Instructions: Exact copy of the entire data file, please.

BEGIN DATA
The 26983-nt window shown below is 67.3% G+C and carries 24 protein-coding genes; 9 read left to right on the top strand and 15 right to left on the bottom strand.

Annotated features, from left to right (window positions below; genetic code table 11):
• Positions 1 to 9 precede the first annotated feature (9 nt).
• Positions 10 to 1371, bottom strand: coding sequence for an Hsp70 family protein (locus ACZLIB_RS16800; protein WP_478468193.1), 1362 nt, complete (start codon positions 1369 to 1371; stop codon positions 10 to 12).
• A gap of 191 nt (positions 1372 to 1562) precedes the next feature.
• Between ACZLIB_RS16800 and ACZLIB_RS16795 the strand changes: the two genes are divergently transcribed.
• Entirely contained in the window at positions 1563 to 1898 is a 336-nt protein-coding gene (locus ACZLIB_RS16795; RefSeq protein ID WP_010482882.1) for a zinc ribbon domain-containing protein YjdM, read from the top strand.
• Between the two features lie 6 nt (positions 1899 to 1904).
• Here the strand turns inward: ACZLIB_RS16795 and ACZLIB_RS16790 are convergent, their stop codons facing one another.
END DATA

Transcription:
The 26983-nt window shown below is 67.3% G+C and carries 24 protein-coding genes; 9 read left to right on the top strand and 15 right to left on the bottom strand.

Annotated features, from left to right (window positions below; genetic code table 11):
• Positions 1 to 9 precede the first annotated feature (9 nt).
• Positions 10 to 1371, bottom strand: coding sequence for an Hsp70 family protein (locus ACZLIB_RS16800; protein WP_478468193.1), 1362 nt, complete (start codon positions 1369 to 1371; stop codon positions 10 to 12).
• A gap of 191 nt (positions 1372 to 1562) precedes the next feature.
• Between ACZLIB_RS16800 and ACZLIB_RS16795 the strand changes: the two genes are divergently transcribed.
• Entirely contained in the window at positions 1563 to 1898 is a 336-nt protein-coding gene (locus ACZLIB_RS16795; RefSeq protein ID WP_010482882.1) for a zinc ribbon domain-containing protein YjdM, read from the top strand.
• Between the two features lie 6 nt (positions 1899 to 1904).
• Here the strand turns inward: ACZLIB_RS16795 and ACZLIB_RS16790 are convergent, their stop codons facing one another.